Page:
Well, those are all the functions I could manage to cram into the first version without taking too long to release it. If you look at the code, you’ll see that I have a lot of ideas for the future of this tool. A few of my main ideas follow, please let me know if any of them would be useful to you so that I know which features to prioritize.
- *in development* Enable adding and removing of items from the options table through the Options page.
- *in development* A search page to search through files in the WordPress install. Think of it as a grep utility built into WordPress. This will be good for tracking down those pieces of code or text that you just can’t seem to find.
- Verification tool to quickly assess whether or not the core WordPress files and database tables have been modified. This will be useful for planning version upgrades.
- Tool to allow viewing the site with different themes without actually changing the theme.
- HTML validation… I’m not too sure that this one is readily possible, but it’s an interesting back-burner / rainy day idea.
- Provide a phpMyAdmin interface
- Robust database backup and restore tools. These would most likely be linked to some of the plugin’s functions to automatically backup the database before any modifications are made.
- Enhanced file management. The main thing I’d like to offer is editing of any text file within the WordPress root installation directory. Just think of all those files that the plugin and theme editors don’t give access to.
- Sidebar repair tool. Have you ever killed a sidebar with a messed up widget? This tool would allow for selectively removing specific widgets from specific sidebars.
This plugin should be considered to be in alpha stage. Thus, you should always back up your database before using any functions that modify tables. I cannot be held accountable for any loss of data, loss of time, or security problems created by this plugin.
If you are unsure about using this plugin, please wait until it has been sufficiently tested by others first. Even then, you should always take precautions by regularly backing up your data.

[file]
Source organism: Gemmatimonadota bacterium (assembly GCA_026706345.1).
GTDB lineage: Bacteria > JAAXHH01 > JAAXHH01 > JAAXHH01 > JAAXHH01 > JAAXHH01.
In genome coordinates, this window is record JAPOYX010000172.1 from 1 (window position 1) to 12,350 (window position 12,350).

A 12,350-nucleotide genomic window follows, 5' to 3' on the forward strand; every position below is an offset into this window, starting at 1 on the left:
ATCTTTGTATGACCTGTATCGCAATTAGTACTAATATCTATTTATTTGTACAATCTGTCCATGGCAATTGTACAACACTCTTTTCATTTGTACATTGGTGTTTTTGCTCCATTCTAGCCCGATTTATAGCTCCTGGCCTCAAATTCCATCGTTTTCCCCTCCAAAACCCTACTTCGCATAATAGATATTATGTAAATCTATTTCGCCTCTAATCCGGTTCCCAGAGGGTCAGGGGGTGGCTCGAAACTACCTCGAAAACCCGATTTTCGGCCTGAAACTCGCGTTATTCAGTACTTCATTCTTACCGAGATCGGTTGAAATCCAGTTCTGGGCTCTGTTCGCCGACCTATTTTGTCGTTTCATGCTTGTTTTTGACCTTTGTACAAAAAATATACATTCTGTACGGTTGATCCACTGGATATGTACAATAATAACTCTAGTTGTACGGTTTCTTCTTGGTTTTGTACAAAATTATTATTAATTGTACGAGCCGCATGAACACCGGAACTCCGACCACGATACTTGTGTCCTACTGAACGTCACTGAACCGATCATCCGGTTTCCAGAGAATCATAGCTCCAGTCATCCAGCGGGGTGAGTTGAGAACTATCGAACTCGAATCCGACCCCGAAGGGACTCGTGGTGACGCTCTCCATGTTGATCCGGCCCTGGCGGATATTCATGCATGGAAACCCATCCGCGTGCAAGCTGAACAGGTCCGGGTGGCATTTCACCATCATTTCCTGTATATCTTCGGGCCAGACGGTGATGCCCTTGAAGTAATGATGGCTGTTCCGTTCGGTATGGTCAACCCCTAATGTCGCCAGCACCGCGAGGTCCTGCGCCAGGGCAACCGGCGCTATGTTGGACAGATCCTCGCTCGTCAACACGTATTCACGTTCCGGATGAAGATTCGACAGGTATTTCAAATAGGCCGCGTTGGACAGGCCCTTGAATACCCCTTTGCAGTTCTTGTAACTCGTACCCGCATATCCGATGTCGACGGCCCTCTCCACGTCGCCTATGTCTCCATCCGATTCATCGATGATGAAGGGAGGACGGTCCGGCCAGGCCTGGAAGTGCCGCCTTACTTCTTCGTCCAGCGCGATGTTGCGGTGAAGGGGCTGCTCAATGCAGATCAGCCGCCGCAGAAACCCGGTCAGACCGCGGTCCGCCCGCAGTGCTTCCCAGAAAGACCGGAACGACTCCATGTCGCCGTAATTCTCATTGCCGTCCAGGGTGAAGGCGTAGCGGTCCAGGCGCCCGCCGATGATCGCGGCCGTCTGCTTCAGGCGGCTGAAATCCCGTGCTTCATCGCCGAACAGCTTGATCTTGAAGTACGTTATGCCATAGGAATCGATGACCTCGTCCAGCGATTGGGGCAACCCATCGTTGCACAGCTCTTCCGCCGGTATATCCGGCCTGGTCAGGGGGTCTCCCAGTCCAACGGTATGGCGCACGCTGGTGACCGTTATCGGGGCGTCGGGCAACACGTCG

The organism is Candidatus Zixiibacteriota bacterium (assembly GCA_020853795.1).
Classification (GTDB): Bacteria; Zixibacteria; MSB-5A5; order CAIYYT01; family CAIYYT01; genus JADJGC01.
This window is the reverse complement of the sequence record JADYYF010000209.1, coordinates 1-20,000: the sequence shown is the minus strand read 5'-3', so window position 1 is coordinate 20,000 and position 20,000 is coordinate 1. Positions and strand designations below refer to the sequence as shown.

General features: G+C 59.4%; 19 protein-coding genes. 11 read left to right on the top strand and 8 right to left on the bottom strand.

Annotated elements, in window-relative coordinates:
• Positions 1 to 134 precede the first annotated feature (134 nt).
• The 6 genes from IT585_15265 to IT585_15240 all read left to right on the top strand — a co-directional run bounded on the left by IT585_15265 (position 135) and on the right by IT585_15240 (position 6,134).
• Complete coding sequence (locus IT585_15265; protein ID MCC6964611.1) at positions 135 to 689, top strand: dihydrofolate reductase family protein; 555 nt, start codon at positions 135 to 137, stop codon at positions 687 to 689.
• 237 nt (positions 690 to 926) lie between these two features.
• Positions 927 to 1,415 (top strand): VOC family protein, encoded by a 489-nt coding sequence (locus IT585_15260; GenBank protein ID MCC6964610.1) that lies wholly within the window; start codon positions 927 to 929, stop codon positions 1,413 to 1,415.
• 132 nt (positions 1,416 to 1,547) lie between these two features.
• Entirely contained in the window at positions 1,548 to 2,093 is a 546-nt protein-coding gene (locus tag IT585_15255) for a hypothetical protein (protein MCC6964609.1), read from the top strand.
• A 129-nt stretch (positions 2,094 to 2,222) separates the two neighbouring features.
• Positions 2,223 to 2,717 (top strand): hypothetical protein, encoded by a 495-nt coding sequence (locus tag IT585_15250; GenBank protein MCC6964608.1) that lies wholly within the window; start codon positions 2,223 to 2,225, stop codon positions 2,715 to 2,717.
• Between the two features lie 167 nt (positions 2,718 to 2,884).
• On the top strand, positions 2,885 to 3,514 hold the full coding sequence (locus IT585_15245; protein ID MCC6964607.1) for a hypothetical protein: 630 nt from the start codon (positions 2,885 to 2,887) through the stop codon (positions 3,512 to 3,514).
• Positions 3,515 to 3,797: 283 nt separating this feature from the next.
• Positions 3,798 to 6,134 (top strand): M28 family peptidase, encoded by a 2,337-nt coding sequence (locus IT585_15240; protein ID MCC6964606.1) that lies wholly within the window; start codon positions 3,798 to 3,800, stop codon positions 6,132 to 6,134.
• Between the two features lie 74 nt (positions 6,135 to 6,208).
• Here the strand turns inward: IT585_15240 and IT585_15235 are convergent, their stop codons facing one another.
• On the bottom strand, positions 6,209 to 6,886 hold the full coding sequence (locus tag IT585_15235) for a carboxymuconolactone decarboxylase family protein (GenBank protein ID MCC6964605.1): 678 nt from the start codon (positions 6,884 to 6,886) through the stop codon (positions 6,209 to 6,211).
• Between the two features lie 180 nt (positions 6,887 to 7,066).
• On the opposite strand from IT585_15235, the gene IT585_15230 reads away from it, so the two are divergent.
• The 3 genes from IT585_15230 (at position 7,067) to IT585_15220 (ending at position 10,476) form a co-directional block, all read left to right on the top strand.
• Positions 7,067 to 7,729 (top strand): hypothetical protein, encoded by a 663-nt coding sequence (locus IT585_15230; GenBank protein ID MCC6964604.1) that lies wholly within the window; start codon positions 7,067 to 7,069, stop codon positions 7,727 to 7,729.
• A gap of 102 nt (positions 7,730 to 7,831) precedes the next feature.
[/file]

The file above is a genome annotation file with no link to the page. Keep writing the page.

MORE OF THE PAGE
Keep in mind that this data will most likely be going through insecure HTTP communications. Some of the data that is exposed may make the site vulnerable if it is sniffed by the wrong people. I have tried to ensure that the most dangerous data (database access information, secret keys, etc) are filtered, but I don’t guarantee that I covered everything or that what I covered is sufficient to meet your desired level of security.
- WordPress 2.2+ – This is as far back as I’ve tested the plugin. I’ve gone through each iterative version backwards, and I have yet to find a version back to 2.2 that this plugin doesn’t work with. If you have different results, please let me know.
- PHP 5+ – I have seen some problems with running some of my code on servers with old versions of PHP. From my experience, if you have PHP 5 or above, the code should run without errors since I’ve purposefully avoided PHP 6 functions and constructs.
- 1.0.1 – released on June 26, 2008
- Arne Brachhold for providing some code that I found useful and incorporated into WP Developer Assistant.
- Henning Schaefer for PlugInstaller which was an inspiration for the File Upload page.
- Pablo Fischer for File_Archive which powers the extraction process for uploading archives.
Please visit the WP Developer Assistant page on WordPress.org to download. Further information and installation instructions can be found there.
I’ve already put in countless hours and many extremely late nights into the development of this plugin. If you would like to donate to this project so that I can devote more time to development on this plugin and others like it, please click the button below. Thank you.